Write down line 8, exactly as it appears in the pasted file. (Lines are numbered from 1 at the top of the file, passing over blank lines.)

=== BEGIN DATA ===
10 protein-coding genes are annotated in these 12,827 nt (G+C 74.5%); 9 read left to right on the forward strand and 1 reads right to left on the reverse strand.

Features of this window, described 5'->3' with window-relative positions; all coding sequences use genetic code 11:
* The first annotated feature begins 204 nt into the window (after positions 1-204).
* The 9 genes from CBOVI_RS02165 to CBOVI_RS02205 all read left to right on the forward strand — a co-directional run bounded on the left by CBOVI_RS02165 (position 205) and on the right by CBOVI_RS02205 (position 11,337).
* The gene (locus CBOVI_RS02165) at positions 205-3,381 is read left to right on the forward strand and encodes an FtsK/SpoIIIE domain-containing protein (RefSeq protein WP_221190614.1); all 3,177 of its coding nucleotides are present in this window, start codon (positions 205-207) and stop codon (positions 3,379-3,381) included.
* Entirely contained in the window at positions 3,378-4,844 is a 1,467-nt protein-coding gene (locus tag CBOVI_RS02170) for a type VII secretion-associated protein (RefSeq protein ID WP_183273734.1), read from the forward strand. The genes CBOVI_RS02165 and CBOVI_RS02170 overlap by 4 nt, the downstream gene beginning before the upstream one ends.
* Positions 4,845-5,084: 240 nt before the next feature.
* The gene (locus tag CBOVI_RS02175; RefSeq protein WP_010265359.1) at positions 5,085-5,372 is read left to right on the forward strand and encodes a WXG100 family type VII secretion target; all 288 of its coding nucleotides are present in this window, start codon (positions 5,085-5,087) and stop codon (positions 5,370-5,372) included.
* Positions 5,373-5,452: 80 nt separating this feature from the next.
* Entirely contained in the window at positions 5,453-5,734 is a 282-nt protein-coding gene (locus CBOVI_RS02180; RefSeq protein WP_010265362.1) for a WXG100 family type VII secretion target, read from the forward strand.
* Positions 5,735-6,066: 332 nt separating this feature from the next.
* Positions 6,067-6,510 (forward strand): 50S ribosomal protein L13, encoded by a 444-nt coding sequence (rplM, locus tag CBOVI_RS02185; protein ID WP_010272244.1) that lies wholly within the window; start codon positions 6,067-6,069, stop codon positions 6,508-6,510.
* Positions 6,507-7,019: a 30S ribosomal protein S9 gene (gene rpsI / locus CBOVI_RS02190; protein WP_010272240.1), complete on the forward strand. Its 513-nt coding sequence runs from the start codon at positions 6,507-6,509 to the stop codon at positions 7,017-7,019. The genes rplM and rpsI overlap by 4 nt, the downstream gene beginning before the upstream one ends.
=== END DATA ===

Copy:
* The gene (locus tag CBOVI_RS02175; RefSeq protein WP_010265359.1) at positions 5,085-5,372 is read left to right on the forward strand and encodes a WXG100 family type VII secretion target; all 288 of its coding nucleotides are present in this window, start codon (positions 5,085-5,087) and stop codon (positions 5,370-5,372) included.